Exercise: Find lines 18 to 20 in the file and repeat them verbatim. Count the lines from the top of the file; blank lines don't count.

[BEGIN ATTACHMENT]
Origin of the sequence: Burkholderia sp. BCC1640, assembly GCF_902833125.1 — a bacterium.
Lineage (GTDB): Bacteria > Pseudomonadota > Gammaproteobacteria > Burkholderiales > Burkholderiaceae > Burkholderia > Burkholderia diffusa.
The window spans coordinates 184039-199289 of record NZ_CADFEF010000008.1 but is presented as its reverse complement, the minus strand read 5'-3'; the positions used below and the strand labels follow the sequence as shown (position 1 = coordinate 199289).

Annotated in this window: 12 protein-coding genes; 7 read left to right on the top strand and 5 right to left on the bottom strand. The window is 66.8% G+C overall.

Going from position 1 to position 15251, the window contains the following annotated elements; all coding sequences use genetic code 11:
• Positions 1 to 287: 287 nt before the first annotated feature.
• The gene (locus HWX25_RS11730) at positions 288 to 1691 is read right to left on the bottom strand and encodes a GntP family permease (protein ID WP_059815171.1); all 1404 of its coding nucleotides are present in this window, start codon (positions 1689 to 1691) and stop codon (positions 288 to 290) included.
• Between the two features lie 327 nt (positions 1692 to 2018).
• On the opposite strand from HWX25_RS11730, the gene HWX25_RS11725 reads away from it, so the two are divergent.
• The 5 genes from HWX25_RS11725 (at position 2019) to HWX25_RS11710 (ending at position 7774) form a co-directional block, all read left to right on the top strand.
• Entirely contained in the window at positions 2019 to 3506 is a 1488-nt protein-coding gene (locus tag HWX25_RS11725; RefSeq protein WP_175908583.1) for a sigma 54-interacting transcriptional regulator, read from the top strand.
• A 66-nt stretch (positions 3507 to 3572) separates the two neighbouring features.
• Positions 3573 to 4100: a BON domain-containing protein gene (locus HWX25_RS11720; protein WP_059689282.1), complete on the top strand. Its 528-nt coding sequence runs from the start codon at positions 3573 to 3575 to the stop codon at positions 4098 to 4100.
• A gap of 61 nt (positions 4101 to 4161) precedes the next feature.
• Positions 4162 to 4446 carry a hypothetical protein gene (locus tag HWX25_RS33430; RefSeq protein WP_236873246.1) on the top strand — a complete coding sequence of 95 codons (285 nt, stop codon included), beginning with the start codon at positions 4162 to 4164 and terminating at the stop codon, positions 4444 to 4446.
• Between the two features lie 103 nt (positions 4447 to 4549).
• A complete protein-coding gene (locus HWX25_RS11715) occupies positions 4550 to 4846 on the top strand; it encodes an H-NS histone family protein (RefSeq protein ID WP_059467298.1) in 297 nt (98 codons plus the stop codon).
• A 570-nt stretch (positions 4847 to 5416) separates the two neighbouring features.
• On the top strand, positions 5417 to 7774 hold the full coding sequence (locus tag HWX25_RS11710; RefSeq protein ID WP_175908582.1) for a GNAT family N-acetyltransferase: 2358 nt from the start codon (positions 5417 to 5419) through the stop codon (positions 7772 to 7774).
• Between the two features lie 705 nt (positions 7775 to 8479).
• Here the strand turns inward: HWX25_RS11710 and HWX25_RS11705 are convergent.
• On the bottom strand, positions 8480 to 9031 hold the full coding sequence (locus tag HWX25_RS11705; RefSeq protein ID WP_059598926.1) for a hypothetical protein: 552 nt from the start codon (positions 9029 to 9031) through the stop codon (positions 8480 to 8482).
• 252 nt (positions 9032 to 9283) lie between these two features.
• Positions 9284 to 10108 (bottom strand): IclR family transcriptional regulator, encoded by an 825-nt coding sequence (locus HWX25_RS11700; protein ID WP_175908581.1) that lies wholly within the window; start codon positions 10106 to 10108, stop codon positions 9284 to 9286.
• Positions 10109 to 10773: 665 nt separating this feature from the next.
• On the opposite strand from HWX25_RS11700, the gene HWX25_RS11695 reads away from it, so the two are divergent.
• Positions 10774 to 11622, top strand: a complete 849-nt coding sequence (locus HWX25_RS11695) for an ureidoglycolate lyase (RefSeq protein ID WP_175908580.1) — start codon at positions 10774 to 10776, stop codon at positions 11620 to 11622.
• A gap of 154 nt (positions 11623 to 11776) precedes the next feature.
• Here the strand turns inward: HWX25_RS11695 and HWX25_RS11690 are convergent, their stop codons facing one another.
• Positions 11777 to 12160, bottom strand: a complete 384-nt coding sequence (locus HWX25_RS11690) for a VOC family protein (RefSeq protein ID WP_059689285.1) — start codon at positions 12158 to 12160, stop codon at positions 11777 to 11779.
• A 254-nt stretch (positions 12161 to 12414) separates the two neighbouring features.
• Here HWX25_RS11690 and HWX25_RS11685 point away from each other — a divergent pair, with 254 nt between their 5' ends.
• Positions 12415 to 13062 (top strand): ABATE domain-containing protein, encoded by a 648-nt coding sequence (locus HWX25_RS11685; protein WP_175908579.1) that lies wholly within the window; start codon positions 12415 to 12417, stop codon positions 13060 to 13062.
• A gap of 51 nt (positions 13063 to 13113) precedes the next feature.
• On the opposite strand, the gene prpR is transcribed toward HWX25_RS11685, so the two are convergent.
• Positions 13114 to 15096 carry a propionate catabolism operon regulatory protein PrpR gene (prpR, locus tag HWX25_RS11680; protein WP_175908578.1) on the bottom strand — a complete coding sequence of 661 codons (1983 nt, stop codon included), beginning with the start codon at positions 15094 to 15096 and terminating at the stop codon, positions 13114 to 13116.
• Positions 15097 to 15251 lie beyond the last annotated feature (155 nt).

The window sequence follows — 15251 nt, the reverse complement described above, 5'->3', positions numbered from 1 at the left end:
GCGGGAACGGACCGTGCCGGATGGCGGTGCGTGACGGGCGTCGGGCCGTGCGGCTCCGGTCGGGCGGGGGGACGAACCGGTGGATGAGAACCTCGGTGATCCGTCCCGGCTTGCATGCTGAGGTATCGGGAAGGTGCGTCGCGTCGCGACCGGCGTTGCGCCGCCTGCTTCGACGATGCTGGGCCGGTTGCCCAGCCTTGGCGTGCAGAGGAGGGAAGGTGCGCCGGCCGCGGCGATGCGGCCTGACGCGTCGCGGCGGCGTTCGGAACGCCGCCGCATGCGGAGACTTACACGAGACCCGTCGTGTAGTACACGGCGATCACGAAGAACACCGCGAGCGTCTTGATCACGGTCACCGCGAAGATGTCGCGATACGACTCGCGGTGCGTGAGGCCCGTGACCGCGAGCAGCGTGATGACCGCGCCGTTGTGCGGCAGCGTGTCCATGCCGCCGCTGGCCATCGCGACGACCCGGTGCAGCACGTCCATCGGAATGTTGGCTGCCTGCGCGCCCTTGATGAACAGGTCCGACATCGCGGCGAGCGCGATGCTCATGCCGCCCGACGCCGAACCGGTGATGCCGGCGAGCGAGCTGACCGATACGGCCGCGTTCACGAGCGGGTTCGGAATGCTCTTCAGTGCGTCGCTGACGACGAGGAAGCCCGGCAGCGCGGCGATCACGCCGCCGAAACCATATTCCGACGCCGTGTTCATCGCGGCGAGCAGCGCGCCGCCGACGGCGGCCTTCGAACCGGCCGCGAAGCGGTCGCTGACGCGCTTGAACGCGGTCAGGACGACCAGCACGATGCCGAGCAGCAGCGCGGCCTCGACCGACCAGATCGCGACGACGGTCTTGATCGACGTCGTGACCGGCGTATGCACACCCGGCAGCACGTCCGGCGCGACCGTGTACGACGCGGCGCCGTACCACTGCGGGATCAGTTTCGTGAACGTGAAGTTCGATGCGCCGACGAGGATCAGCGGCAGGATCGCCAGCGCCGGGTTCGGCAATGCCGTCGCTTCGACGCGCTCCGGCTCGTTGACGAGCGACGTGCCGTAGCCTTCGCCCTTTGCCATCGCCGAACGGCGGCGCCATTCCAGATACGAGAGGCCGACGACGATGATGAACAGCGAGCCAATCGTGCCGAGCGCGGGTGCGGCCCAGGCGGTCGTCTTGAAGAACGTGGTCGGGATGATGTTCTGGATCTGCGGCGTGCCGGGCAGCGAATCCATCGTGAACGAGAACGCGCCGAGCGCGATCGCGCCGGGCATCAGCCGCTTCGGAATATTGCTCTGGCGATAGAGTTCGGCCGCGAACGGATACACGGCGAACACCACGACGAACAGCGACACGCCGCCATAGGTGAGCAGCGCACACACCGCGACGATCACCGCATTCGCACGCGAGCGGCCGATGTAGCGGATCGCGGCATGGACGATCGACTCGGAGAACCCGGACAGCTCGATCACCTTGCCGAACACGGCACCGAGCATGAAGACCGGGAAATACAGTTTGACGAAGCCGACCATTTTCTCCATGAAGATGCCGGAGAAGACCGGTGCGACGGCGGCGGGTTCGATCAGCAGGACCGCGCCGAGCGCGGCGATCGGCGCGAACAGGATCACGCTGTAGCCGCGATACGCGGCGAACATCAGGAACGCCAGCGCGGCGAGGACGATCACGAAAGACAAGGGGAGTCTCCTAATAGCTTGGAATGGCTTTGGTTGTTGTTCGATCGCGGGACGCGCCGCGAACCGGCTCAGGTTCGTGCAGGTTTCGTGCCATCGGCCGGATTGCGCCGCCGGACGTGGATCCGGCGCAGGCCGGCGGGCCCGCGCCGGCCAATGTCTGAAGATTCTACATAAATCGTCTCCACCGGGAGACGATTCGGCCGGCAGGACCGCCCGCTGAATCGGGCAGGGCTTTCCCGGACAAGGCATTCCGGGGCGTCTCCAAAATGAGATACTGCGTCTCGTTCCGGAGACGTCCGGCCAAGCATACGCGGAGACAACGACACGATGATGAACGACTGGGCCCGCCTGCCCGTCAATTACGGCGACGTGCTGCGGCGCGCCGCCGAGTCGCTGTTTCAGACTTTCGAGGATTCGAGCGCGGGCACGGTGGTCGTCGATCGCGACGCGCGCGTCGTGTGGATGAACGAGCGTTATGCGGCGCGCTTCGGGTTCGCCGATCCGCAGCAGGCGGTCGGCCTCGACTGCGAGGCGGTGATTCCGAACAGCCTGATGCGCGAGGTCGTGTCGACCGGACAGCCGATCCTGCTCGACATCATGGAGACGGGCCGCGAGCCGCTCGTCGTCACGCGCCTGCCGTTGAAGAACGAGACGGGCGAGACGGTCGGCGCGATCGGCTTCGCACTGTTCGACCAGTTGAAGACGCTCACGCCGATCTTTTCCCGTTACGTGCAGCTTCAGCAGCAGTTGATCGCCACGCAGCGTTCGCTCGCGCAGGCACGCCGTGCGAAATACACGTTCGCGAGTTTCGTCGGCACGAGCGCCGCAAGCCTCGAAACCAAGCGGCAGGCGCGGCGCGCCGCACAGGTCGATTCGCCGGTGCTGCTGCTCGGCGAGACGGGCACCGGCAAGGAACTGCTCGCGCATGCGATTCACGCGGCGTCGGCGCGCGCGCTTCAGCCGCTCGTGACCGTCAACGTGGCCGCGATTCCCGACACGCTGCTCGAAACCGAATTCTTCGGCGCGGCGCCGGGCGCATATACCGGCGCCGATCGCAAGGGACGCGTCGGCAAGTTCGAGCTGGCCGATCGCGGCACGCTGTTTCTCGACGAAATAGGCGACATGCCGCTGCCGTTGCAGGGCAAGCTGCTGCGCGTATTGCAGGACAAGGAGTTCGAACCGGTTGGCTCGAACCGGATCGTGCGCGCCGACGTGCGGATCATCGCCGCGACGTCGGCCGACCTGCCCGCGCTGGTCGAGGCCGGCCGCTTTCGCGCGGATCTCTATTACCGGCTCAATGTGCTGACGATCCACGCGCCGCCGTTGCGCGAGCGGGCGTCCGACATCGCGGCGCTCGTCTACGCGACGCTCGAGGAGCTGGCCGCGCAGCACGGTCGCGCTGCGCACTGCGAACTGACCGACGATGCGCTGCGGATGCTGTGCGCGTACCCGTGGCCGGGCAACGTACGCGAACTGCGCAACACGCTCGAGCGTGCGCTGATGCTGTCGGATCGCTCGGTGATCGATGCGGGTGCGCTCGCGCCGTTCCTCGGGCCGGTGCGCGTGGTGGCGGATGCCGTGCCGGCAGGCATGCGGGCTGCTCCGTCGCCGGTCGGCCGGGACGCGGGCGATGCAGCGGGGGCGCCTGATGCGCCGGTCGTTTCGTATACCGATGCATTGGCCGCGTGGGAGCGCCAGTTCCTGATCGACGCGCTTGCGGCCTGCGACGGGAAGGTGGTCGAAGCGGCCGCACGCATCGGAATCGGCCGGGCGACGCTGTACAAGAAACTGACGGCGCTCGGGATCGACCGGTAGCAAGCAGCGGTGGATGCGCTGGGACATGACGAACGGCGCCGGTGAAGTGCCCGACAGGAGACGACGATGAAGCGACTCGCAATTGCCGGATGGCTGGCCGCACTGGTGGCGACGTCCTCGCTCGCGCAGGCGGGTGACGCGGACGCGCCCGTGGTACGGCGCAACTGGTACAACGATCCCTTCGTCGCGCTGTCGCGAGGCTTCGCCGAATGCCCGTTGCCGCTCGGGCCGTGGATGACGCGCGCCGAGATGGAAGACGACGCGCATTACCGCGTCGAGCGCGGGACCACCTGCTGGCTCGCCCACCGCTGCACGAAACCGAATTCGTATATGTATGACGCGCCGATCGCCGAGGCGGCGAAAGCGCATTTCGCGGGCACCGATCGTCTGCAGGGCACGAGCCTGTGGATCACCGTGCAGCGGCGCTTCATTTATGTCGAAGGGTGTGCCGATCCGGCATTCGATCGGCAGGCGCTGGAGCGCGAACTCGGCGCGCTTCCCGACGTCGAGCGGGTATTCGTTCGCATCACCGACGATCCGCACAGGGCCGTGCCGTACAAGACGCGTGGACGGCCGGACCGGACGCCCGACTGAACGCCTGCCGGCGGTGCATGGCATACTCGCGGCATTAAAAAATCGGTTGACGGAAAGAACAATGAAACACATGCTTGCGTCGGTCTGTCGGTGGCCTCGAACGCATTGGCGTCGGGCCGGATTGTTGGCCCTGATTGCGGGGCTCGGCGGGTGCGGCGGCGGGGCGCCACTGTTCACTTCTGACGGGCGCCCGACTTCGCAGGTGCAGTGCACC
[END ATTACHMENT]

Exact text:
• A 570-nt stretch (positions 4847 to 5416) separates the two neighbouring features.
• On the top strand, positions 5417 to 7774 hold the full coding sequence (locus tag HWX25_RS11710; RefSeq protein ID WP_175908582.1) for a GNAT family N-acetyltransferase: 2358 nt from the start codon (positions 5417 to 5419) through the stop codon (positions 7772 to 7774).
• Between the two features lie 705 nt (positions 7775 to 8479).